noun, often capitalized
pec·​o·​ri·​no | \ ˌpe-kə-ˈrē-(ˌ)nō How to pronounce pecorino (audio) \

Definition of pecorino

: any of various cheeses of Italian origin made from sheep's milk

Examples of pecorino in a Sentence

Recent Examples on the Web Zoli’s cheese-only pie, the Spangler, with pecorino, parmesan, torn basil, and grassy-peppery extra virgin olive oil, is a star in the sky. Nick Rallo, Dallas News, "An Italian tour of Dallas: Lasagna, cannolis and Sunday Gravy from favorite family restaurants," 24 Dec. 2020 The lengthy case teems with soft wedges of truffle brie, wheels of pecorino, logs of goaty bucheron. Amy Schulman, Travel + Leisure, "How to Eat Like a New Yorker Wherever You Are," 8 Dec. 2020 Ottolenghi’s version flips the proportions of cheese, using four parts Parm and one part pecorino. Washington Post, "Ottolenghi’s cacio e pepe comes with a wonderful Middle Eastern twist," 18 Oct. 2020 Top with the remaining ragù, an even layer of the mozzarella, and finally, the pecorino. Karen Watts, Dallas News, "3 meatless recipes to try from the new Impossible Foods cookbook," 5 Oct. 2020 Pasta dishes range from chitarra with garlic, rabe, wild arugula and anchovy to bucatini with guanciale, chili, roast tomato and pecorino to gnocchi with cherry tomato, corn and Parmesan. Marcy De Luna, Houston Chronicle, "Houston native Travis McShane to debut Ostia restaurant in Montrose," 24 Sep. 2020 Under fritti, the fried snacks that start the menu, Toner gives arancini the pasta carbonara treatment, flavoring the rice balls with guanciale, pecorino, egg and black pepper. Carol Deptolla, Milwaukee Journal Sentinel, "In Bay View, Sorella restaurant opens soon with an Italian menu, New Jersey-style," 18 Aug. 2020 As an alternative to serving the pasta straight from the stove, it can be baked in an ovenproof casserole, shingled generously with shards of pecorino, at 350 degrees. The New York Times News Service Syndicate, The Denver Post, "Giving Rosso di Montalcino a second look," 11 Mar. 2020 Remove the pan from the heat, pour in the eggs, add half the Parmesan and half the pecorino, and season with pepper. cleveland, "‘Visit’ Rome via a staycation of recipes and cooking lessons," 24 June 2020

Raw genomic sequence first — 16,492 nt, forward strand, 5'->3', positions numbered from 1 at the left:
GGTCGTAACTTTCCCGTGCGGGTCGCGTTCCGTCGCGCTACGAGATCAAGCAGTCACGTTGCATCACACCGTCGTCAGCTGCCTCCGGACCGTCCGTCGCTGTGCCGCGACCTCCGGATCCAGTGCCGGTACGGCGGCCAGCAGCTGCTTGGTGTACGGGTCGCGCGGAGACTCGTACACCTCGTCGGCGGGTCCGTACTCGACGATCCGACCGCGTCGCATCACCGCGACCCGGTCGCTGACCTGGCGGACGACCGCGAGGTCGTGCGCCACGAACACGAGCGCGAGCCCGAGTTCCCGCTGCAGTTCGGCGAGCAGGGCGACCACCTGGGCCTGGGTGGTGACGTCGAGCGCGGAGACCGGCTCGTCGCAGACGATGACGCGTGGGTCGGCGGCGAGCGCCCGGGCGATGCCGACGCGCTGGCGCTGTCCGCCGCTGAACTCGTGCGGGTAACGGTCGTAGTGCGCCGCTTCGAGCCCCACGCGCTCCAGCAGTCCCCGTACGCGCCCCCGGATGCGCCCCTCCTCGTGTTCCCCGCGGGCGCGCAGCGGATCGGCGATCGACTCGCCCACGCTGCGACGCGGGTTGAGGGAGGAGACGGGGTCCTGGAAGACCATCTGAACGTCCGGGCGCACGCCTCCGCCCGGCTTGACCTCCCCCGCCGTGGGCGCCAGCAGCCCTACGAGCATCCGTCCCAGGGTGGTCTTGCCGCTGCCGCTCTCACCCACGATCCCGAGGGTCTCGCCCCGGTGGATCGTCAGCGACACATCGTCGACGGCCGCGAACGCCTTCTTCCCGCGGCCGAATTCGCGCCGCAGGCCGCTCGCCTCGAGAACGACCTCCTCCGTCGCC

These example sentences are selected automatically from various online news sources to reflect current usage of the word 'pecorino.' Views expressed in the examples do not represent the opinion of Merriam-Webster or its editors. Send us feedback.

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First Known Use of pecorino

1908, in the meaning defined above

History and Etymology for pecorino

Italian, from pecorino of sheep, from pecora sheep, ewe, from Latin, domestic animals, from plural of pecus cattle — more at fee

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Time Traveler for pecorino

Time Traveler

The first known use of pecorino was in 1908

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Statistics for pecorino

Last Updated

9 Jan 2021

Cite this Entry

“Pecorino.” Dictionary, Merriam-Webster, Accessed 4 Mar. 2021.

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